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The 3 most common reasons youth workers lose their jobs

 by Aaron Helman | @aaronhelman

At least once a week I hear a story of a youth worker who got fired...

...or was asked to leave.

And after hearing dozens of these stories, I realized these weren't just random events.

People were getting fired for many of the same reasons every single time.

That means that lost ministry jobs aren't random chances based on unique circumstances...

...but instead predictable outcomes.

This is important because if you know what usually gets youth workers fired, you'll know exactly what to avoid

Let's start with what's NOT on this list.

You'll find no mention of boundaries issues, sexual sin, or any of the other scandalous transgressions that get people fired and make headlines.

Of course, we know that these things happen, but they don't nearly constitute the majority of ministry failures. They get the media coverage, but realistically total less than 2% of ministry failure.

If you're looking for a tweet-sized bit of wisdom, it's this-


Ministry failure is not generally due to big controversy, but instead a series of small, repeated mistakes.

In fact, each of the items on this list is the kind of thing that will probably be forgiven if it happens once or twice...

...but if you allow these seemingly innocuous mistakes to become a defining habit, you'll quickly and seriously be in trouble.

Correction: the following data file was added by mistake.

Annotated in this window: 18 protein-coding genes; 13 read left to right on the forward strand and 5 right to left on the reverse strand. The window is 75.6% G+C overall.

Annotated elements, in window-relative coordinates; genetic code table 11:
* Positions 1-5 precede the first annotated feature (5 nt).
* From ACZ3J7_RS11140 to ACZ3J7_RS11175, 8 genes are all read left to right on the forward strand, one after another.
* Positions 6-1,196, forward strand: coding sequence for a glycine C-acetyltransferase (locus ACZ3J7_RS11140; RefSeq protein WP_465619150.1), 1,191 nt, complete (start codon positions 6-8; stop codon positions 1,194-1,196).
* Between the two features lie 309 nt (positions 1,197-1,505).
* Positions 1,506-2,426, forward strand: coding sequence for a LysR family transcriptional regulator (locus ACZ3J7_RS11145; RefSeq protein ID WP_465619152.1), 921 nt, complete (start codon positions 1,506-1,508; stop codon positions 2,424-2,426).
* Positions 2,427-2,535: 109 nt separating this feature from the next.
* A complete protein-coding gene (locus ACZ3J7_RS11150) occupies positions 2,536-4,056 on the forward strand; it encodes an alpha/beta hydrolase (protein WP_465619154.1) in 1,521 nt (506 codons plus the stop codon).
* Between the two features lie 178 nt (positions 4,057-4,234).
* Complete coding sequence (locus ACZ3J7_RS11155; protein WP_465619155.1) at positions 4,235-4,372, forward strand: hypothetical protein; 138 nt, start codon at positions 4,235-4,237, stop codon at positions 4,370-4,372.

Want to keep your job? Don't do these things:

1. Mismanage budgeted money.
Depending on your theology, you're either working with God's money or other people's money, and either way, it's not yours.

You have a responsibility to steward the resources you've been given, and that means you need to figure out what you're doing.

You might not have the background or skills to be a budget wizard, but it's something you can certainly work at.

Bottom line, if you continually lose, waste, or mismanage the church's funds, you'll be looking for a new gig pretty quickly.

2. Complain about your church publicly.
If you spend any time around youth workers, you've heard one or twenty complain about their church's leadership, the lack of parental involvement, the drummer in the praise team, and boring sermons.

And while there might not be anything wrong with honest-to-God venting with a friend, there is something wrong with venting on your Facebook wall or to a congregation member.

If it's public knowledge that you're fed up with your church, people will wonder why you're there...

...and then you won't be anymore.

3. A blatant lack of punctuality.
In the boldest example of this, I've heard stories about youth workers who were - with some regularity - late to their own youth group events.

Not only is this behavior demonstrative of irresponsibility, it's also incredibly disrespectful of people's time.

Believe me, it was probably a far more difficult ordeal for Mrs. Jones to orchestrate her family's schedule so that Tommy would arrive on time...

...than it was for you to wake up from your nap.

Anyone with a secular job knows what would happen if they showed up late for work more than about twice.

You can expect the same thing to happen to you.

But there's something much deeper going on here too and it's not just about showing up to staff meetings on time, because punctuality is almost never the problem.